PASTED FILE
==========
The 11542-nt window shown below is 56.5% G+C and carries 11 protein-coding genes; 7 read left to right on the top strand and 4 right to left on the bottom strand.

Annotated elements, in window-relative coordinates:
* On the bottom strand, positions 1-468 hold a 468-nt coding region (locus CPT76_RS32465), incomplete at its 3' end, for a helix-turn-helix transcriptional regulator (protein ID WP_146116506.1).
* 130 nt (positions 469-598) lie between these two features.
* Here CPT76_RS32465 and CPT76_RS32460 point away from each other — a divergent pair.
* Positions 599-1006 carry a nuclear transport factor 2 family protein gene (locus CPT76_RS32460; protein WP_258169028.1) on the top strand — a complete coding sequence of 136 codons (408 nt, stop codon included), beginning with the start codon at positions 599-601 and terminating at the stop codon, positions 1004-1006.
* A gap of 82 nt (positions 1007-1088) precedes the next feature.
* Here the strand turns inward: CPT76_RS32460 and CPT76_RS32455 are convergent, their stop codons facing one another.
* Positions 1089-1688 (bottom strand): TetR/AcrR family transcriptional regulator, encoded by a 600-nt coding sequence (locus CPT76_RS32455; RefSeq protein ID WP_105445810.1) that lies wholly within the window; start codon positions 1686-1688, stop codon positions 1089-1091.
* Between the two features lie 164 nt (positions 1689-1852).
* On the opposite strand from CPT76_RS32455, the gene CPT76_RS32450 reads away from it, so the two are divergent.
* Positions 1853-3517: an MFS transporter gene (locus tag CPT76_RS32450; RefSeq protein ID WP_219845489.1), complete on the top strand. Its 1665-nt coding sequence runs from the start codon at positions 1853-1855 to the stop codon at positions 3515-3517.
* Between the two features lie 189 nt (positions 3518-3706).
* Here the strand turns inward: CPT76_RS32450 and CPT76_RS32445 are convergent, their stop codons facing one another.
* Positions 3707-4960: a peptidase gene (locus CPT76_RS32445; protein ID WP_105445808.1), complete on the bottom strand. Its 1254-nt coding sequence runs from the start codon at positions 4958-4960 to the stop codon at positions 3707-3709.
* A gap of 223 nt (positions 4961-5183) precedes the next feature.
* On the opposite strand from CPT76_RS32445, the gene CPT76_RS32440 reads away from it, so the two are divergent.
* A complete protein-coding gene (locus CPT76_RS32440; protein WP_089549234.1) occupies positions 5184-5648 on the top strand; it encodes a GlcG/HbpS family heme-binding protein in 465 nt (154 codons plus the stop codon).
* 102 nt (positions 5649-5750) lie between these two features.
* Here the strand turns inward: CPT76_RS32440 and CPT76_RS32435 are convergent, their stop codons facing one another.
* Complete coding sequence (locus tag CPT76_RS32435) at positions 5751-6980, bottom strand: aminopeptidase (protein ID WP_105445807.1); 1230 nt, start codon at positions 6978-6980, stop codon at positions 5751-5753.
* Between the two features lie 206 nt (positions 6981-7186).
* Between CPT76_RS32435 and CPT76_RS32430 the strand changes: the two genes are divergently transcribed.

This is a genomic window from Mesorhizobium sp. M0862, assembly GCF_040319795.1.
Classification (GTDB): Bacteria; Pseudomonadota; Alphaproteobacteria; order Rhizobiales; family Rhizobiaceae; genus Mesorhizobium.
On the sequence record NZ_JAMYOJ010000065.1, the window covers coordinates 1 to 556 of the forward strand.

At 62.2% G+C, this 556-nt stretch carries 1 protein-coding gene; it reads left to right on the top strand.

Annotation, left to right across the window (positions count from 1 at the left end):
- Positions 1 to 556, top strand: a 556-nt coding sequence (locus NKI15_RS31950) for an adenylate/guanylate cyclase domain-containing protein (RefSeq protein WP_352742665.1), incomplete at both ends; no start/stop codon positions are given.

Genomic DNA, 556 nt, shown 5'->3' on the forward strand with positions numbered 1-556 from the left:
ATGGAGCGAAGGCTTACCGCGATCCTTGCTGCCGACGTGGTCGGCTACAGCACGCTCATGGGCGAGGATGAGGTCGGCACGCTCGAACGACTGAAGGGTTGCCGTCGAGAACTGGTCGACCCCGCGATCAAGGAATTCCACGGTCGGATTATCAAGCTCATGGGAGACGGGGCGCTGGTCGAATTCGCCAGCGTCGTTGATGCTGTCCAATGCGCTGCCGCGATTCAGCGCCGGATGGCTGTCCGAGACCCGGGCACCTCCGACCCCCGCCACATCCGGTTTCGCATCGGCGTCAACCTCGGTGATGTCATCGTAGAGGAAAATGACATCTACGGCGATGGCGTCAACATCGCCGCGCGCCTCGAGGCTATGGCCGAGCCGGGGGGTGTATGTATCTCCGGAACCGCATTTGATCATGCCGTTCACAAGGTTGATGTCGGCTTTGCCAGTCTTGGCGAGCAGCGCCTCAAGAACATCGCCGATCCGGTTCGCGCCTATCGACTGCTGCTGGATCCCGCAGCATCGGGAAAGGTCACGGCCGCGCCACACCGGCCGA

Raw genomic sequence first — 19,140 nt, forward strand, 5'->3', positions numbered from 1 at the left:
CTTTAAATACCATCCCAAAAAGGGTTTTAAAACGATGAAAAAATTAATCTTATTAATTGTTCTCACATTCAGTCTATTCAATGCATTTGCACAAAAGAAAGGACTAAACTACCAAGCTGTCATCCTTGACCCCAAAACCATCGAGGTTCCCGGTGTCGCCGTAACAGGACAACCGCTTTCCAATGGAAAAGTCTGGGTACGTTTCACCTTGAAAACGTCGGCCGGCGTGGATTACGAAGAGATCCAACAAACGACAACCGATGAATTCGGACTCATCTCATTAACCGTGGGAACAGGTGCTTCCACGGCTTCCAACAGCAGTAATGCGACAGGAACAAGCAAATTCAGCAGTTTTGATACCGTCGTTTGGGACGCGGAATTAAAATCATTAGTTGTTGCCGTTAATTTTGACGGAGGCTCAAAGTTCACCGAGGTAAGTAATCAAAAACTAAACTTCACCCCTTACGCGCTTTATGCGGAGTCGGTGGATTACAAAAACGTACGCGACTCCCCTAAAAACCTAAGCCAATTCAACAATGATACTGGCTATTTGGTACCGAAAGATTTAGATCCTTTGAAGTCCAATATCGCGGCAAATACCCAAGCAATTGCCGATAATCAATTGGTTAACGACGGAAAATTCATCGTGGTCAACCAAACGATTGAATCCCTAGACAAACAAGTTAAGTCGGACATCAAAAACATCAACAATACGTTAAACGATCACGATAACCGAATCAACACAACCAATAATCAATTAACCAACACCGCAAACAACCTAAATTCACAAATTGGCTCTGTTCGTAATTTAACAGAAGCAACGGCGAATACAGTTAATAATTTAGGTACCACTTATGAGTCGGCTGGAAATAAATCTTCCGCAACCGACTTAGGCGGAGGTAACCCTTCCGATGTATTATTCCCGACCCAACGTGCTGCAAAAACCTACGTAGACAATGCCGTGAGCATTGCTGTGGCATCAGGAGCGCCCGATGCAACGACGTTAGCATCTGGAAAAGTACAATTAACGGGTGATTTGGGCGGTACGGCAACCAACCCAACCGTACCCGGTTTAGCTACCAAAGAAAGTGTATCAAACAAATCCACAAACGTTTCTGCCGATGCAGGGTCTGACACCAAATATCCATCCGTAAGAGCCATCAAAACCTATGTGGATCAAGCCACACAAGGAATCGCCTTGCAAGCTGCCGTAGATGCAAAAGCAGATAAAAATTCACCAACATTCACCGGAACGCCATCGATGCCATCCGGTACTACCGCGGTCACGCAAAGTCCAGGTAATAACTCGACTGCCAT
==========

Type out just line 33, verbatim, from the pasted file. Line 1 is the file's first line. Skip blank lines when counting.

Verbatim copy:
CTTTAAATACCATCCCAAAAAGGGTTTTAAAACGATGAAAAAATTAATCTTATTAATTGTTCTCACATTCAGTCTATTCAATGCATTTGCACAAAAGAAAGGACTAAACTACCAAGCTGTCATCCTTGACCCCAAAACCATCGAGGTTCCCGGTGTCGCCGTAACAGGACAACCGCTTTCCAATGGAAAAGTCTGGGTACGTTTCACCTTGAAAACGTCGGCCGGCGTGGATTACGAAGAGATCCAACAAACGACAACCGATGAATTCGGACTCATCTCATTAACCGTGGGAACAGGTGCTTCCACGGCTTCCAACAGCAGTAATGCGACAGGAACAAGCAAATTCAGCAGTTTTGATACCGTCGTTTGGGACGCGGAATTAAAATCATTAGTTGTTGCCGTTAATTTTGACGGAGGCTCAAAGTTCACCGAGGTAAGTAATCAAAAACTAAACTTCACCCCTTACGCGCTTTATGCGGAGTCGGTGGATTACAAAAACGTACGCGACTCCCCTAAAAACCTAAGCCAATTCAACAATGATACTGGCTATTTGGTACCGAAAGATTTAGATCCTTTGAAGTCCAATATCGCGGCAAATACCCAAGCAATTGCCGATAATCAATTGGTTAACGACGGAAAATTCATCGTGGTCAACCAAACGATTGAATCCCTAGACAAACAAGTTAAGTCGGACATCAAAAACATCAACAATACGTTAAACGATCACGATAACCGAATCAACACAACCAATAATCAATTAACCAACACCGCAAACAACCTAAATTCACAAATTGGCTCTGTTCGTAATTTAACAGAAGCAACGGCGAATACAGTTAATAATTTAGGTACCACTTATGAGTCGGCTGGAAATAAATCTTCCGCAACCGACTTAGGCGGAGGTAACCCTTCCGATGTATTATTCCCGACCCAACGTGCTGCAAAAACCTACGTAGACAATGCCGTGAGCATTGCTGTGGCATCAGGAGCGCCCGATGCAACGACGTTAGCATCTGGAAAAGTACAATTAACGGGTGATTTGGGCGGTACGGCAACCAACCCAACCGTACCCGGTTTAGCTACCAAAGAAAGTGTATCAAACAAATCCACAAACGTTTCTGCCGATGCAGGGTCTGACACCAAATATCCATCCGTAAGAGCCATCAAAACCTATGTGGATCAAGCCACACAAGGAATCGCCTTGCAAGCTGCCGTAGATGCAAAAGCAGATAAAAATTCACCAACATTCACCGGAACGCCATCGATGCCATCCGGTACTACCGCGGTCACGCAAAGTCCAGGTAATAACTCGACTGCCAT